booooomstrawberries asked: Kind of a two parter here... How long do you think it should take a person to write a book? I mean, I'm sure part of the answer is "as long as it takes." But for a story that doesn't require much research, what do you think? And do you have stories on hold, of which you're still waiting for missing pieces?
I wrote my shortest book in 6 weeks. My longest took 10 years. So somewhere between the two. Unless you’re a fast writer, or it takes you longer than ten years.
she2january asked: I would like to ask about what your life was like before you “made it.” (In case you’ve answered this before, sorry, I have'nt seen it) I mean, what do you when you start life without any money, and no one to go to? I heard that it took you a while to start getting published (as in, not right after leaving school), so what did you do between moving out of your family’s house and doing well on your own? Tumblr only lets me type so much, so I'll just say I'm at a point where I have to quit school.
It was fun, but scary. I was certain of my own brilliance and ability on, looking back on it, no evidence whatsoever, which must have given me an awkward sort of confidence.
I moved out very early on, after selling my first couple of interviews.
I went to stay in Edgware, because I could just about afford it and still have an “01” London phone number. I had no money, but I was selling enough articles from the go to cover the £25 a week rent in Edgware and my tube or bus fare into London. And food (I learned that you could improvise a casserole with pasta, a tin of tuna and a tin of baked beans, which would last for several days). When I did my first book deal, and was paid the first third of a £2000 advance for the Duran Duran book, I bought an electric typewriter to replace the manual one I had been using.
Mostly, I wrote, I read (I was book reviewing, first for the British Fantasy Society Journal, and then for people who paid me, but I loved the books most), I talked to people, I tried to figure out how the world worked.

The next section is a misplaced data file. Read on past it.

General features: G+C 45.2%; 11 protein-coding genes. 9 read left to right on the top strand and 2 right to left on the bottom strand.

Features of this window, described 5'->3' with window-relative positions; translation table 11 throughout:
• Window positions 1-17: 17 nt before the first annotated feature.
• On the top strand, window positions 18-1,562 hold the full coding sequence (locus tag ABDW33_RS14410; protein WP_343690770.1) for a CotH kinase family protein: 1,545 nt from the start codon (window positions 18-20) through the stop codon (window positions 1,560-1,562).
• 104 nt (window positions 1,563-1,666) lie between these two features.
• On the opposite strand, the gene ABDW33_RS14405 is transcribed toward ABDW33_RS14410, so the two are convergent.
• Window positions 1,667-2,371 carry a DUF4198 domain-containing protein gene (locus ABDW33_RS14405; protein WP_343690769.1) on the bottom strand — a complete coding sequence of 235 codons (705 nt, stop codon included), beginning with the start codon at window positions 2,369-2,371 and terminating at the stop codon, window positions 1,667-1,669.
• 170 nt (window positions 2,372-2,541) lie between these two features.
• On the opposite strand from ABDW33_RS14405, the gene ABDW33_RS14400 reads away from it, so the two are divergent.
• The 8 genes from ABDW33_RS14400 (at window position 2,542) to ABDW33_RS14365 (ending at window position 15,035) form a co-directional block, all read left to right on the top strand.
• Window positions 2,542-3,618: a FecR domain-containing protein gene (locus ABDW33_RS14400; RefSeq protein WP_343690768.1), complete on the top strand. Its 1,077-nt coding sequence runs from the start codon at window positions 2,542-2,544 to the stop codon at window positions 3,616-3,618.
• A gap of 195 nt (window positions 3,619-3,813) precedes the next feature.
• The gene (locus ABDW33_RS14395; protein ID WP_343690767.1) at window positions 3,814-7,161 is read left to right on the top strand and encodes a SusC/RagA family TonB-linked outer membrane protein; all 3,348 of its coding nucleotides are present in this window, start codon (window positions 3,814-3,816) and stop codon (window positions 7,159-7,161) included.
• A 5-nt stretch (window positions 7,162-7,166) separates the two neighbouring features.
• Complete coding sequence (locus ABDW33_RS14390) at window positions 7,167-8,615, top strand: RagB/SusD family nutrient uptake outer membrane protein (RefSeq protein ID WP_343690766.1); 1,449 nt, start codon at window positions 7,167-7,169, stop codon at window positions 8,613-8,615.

Support, and Partners, and Writing
I really like some of her songs and decisions and don’t like others. We talk. She really likes some of my stories and decisions and doesn’t like others. We talk. I love Amanda’s opinion but she’s one among dozens of people whose opinions I value. And neither of us is going to change the other one’s mind about anything (unless we do).
And (with the exception of THE OCEAN AT THE END OF THE LANE, which I kind of did write for her) Amanda doesn’t get to see things until they’re done, and she mostly doesn’t play me songs until they’re done. (And she won’t play me songs she thinks I won’t like.)
I’m not writing my stories for her (unless I’m actually writing a story or poem for her) and she’s not writing her songs for me (unless she writes a song or a poem for me). We’re writing for ourselves and for the people who might like what we make.
Writing feedback is a good thing, but it’s not what I have a partner for, or what Amanda has me for. There are lots of people who can give us that. There’s nobody else who can love and entertain and delight me like Amanda.
FROM LITREACTOR - HOW TO AVOID PUBLISHING SCAMS…
The Litreactor site is worth its weight in rare metals…
In every industry there are amazing people who are full of passion, dedication and honesty.
And then there are scumbags looking to prey on your hopes and dreams so that they can separate you from your wallet.